THE jobs of 10 drivers at bus firm Thames Travel have been safeguarded after it decided to keep running a route across southern Oxfordshire without a subsidy.

The 32 service links Abingdon, Didcot, Harwell and Wantage, and managers have decided they can still run it and make a profit, even without the grant from the county council.

Hugh Jaeger, chairman of the Oxfordshire group of Bus Users UK, said: “A route that supports itself commercially is one that is most secure.

“It’s better for passengers, better for bus operators and better for the county council.

Thames Travel general manager Max McCarthy said: “By running service 32 commercially we have taken its future away from the debate about public finances and secured the service for its existing and, hopefully, additional future customers.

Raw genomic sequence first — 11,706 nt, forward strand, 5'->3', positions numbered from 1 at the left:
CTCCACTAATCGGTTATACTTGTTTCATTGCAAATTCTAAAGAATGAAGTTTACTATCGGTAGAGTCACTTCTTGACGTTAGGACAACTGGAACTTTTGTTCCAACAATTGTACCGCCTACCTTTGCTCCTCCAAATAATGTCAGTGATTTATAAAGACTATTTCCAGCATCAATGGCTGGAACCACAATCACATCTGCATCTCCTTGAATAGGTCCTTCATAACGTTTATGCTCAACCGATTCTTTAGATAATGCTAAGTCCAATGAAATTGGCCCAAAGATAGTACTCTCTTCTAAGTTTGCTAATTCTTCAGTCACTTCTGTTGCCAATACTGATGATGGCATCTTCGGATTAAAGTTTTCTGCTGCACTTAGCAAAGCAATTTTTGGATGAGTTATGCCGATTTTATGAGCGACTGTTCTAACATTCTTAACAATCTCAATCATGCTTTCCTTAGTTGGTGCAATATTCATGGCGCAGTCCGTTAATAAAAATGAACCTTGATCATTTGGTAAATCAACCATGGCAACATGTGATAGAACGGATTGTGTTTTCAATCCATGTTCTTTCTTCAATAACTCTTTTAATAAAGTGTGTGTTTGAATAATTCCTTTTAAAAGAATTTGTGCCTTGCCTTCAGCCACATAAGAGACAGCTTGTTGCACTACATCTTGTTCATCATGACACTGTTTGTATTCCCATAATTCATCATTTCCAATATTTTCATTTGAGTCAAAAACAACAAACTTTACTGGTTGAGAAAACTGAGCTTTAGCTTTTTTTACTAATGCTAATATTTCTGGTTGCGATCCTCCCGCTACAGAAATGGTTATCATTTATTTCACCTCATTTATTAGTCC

“In fact, the new timetable will have more journeys and improved facilities, which we have included after listening to our customers.”

“We want to encourage more people to use buses, so that services can be run without public subsidy wherever possible.

Timetables for the improved Service 32 will be available in November.

Mr McCarthy said services supported by the council were “re- tendered” every three years.

He said the drivers’ jobs were safeguarded because the future of the route was now entirely within Thames Travel’s control, so the jobs were no longer “tied up with the tendering process”.

Phil Ashworth, a spokesman for Thames Travel, said it would not reveal the amount of subsidy it received for the 32 service.

The decision to run it alone was taken after discussions with the council.

County council cabinet member for transport Rodney Rose said: “Oxfordshire is very well served by bus services, with many commercially operated routes.

“However, like all councils we are having to make large savings as a result of reduced Government grants.”